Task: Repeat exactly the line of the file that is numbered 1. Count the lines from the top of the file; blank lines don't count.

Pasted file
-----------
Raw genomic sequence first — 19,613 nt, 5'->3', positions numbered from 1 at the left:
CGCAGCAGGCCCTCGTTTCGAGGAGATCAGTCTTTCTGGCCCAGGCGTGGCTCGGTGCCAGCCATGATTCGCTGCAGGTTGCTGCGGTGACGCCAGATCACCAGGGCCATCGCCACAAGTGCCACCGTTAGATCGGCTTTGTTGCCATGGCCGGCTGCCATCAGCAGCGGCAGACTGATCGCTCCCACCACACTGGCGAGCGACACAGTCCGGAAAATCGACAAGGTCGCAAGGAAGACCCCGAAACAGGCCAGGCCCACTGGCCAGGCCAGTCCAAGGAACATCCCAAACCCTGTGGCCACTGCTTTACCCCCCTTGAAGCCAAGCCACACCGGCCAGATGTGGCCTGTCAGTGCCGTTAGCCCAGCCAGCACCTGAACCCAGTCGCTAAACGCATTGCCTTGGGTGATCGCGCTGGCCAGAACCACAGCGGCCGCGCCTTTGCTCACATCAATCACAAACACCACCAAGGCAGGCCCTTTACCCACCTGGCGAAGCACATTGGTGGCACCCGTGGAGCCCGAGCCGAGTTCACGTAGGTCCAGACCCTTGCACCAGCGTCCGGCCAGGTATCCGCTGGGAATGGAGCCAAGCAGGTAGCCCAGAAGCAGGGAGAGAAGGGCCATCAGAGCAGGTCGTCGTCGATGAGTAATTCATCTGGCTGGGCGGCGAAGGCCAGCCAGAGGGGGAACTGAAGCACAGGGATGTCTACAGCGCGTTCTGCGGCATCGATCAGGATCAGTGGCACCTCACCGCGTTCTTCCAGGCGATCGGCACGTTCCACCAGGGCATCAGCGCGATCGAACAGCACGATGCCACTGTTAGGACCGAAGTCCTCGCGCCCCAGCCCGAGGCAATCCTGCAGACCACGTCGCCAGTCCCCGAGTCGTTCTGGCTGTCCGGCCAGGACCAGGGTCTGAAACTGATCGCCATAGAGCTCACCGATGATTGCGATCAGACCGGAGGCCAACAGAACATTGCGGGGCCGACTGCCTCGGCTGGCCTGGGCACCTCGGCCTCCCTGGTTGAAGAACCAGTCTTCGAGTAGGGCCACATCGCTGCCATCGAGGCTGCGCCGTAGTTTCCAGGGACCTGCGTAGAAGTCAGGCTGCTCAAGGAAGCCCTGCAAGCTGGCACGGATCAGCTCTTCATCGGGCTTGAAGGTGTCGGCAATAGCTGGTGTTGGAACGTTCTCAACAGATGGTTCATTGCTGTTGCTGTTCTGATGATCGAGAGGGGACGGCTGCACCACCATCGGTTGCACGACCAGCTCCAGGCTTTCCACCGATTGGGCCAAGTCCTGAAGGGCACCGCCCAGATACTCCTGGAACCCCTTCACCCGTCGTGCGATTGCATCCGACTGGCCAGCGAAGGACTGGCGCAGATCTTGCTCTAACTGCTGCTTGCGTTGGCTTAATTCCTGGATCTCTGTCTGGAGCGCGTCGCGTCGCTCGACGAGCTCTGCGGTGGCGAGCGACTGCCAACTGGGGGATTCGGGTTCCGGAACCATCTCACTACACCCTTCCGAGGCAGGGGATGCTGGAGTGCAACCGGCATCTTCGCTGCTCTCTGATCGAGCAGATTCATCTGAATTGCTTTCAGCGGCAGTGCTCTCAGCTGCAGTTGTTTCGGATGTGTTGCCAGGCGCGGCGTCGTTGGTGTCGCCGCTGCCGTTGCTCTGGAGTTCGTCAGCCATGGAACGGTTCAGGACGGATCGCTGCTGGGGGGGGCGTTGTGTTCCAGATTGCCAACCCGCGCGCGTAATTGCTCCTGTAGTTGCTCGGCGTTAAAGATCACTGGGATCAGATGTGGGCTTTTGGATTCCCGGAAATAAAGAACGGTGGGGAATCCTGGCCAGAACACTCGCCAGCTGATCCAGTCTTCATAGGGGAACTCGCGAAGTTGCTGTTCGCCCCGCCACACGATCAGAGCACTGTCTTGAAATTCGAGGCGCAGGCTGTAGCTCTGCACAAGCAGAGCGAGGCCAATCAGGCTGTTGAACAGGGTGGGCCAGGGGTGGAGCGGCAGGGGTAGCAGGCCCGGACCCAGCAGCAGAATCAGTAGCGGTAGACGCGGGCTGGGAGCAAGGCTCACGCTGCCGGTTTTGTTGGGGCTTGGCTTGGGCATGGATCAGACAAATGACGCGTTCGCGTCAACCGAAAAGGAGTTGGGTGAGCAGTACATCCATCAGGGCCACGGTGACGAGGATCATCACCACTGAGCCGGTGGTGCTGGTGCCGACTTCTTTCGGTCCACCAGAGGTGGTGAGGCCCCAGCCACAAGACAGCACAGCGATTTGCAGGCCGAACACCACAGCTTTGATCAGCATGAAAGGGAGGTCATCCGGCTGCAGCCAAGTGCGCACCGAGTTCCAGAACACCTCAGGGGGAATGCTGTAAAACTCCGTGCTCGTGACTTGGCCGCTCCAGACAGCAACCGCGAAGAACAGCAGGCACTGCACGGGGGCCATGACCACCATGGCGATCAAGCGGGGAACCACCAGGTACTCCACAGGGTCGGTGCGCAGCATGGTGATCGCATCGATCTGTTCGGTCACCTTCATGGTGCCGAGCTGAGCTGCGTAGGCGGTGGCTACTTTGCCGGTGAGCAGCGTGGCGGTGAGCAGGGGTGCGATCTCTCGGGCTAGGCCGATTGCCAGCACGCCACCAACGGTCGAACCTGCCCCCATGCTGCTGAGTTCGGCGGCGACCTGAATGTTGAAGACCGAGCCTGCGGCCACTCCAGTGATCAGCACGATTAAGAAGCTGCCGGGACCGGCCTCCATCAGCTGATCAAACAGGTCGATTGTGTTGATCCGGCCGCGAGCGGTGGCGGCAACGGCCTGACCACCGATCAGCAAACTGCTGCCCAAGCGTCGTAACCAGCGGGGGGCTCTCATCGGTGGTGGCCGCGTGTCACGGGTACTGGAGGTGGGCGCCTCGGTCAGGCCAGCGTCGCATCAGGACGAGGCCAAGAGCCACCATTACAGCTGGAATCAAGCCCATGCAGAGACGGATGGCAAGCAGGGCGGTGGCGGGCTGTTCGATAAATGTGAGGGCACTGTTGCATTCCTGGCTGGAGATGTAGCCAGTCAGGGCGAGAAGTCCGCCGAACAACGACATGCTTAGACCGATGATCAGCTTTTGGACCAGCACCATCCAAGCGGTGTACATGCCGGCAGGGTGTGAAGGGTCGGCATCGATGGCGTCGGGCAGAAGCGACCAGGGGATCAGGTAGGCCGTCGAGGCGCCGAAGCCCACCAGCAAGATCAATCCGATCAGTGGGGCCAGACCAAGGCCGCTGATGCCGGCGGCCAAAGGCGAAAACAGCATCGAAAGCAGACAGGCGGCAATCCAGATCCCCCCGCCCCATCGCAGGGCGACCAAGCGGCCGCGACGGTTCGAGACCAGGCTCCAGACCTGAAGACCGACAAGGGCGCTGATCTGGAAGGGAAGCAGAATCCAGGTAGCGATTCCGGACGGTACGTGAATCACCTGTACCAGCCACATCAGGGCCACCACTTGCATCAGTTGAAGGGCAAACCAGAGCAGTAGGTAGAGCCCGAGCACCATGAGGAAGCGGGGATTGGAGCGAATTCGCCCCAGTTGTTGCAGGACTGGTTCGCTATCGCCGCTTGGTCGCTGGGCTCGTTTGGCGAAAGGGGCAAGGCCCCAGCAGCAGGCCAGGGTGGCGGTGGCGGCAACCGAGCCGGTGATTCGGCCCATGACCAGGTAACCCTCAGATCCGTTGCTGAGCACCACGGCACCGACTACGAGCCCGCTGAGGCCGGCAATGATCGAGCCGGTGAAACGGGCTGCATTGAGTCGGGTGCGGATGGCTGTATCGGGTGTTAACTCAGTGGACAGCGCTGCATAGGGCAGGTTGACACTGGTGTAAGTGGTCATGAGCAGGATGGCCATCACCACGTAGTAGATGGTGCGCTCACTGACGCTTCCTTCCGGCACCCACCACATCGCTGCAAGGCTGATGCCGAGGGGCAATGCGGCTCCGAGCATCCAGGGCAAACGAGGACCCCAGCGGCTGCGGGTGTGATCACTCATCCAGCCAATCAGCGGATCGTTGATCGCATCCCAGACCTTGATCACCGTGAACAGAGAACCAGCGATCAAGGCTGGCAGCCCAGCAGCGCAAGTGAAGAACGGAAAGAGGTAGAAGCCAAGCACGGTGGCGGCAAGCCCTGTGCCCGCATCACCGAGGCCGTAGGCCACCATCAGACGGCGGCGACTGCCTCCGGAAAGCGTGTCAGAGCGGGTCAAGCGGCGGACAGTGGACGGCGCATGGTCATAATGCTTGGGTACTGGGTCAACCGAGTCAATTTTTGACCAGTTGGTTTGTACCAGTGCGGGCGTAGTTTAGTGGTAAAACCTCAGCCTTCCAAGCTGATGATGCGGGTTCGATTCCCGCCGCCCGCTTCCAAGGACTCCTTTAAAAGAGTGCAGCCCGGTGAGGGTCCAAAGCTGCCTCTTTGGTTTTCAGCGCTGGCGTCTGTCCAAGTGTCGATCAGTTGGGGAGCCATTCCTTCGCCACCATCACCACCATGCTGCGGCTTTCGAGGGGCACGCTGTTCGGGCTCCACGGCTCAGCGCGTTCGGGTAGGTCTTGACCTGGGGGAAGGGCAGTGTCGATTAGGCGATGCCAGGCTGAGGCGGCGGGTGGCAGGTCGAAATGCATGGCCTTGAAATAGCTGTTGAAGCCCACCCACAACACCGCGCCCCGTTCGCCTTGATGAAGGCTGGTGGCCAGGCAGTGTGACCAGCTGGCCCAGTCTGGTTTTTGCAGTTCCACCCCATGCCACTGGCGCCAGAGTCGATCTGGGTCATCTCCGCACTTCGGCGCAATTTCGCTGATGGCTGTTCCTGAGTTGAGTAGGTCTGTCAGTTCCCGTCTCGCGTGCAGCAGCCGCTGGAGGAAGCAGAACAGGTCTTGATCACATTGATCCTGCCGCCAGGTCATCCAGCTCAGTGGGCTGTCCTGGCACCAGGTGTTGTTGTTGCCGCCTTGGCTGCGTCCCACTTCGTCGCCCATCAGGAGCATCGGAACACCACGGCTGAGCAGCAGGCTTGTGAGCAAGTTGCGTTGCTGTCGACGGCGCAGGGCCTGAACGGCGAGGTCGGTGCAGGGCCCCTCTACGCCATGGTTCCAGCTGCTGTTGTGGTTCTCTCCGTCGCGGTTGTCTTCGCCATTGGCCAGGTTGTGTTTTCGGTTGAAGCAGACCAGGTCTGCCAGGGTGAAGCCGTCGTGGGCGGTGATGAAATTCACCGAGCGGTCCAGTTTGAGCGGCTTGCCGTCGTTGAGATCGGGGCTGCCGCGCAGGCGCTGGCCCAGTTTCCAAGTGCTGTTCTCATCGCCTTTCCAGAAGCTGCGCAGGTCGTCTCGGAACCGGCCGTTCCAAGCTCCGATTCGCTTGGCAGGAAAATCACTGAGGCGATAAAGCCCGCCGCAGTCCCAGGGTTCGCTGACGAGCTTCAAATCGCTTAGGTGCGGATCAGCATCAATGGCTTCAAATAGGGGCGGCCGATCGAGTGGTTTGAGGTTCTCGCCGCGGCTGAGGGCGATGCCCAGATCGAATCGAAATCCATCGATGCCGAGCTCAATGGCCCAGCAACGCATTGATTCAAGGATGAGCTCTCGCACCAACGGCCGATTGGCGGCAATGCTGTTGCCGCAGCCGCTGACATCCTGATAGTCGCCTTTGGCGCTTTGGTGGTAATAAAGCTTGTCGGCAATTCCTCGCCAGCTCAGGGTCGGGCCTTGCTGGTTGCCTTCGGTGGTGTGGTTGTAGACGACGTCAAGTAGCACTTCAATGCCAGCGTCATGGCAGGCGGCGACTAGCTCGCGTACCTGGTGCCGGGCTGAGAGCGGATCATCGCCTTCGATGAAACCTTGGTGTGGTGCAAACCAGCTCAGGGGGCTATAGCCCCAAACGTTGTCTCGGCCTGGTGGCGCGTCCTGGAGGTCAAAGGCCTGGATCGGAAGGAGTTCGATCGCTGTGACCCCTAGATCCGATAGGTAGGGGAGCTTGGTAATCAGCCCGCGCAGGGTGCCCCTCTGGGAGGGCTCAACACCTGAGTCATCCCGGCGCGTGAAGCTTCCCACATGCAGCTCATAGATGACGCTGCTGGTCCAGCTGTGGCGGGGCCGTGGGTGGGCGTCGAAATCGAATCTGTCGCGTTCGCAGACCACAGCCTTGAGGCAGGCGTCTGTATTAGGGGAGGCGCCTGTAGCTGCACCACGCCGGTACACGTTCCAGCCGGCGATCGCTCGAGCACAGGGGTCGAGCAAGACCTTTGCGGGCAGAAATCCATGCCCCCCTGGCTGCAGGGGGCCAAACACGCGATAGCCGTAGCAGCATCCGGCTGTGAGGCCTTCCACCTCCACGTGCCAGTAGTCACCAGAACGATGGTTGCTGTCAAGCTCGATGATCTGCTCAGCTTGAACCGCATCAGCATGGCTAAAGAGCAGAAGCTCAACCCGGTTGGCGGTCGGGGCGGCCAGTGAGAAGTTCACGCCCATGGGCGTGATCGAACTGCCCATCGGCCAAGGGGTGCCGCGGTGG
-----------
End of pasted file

Raw genomic sequence first — 19,613 nt, 5'->3', positions numbered from 1 at the left: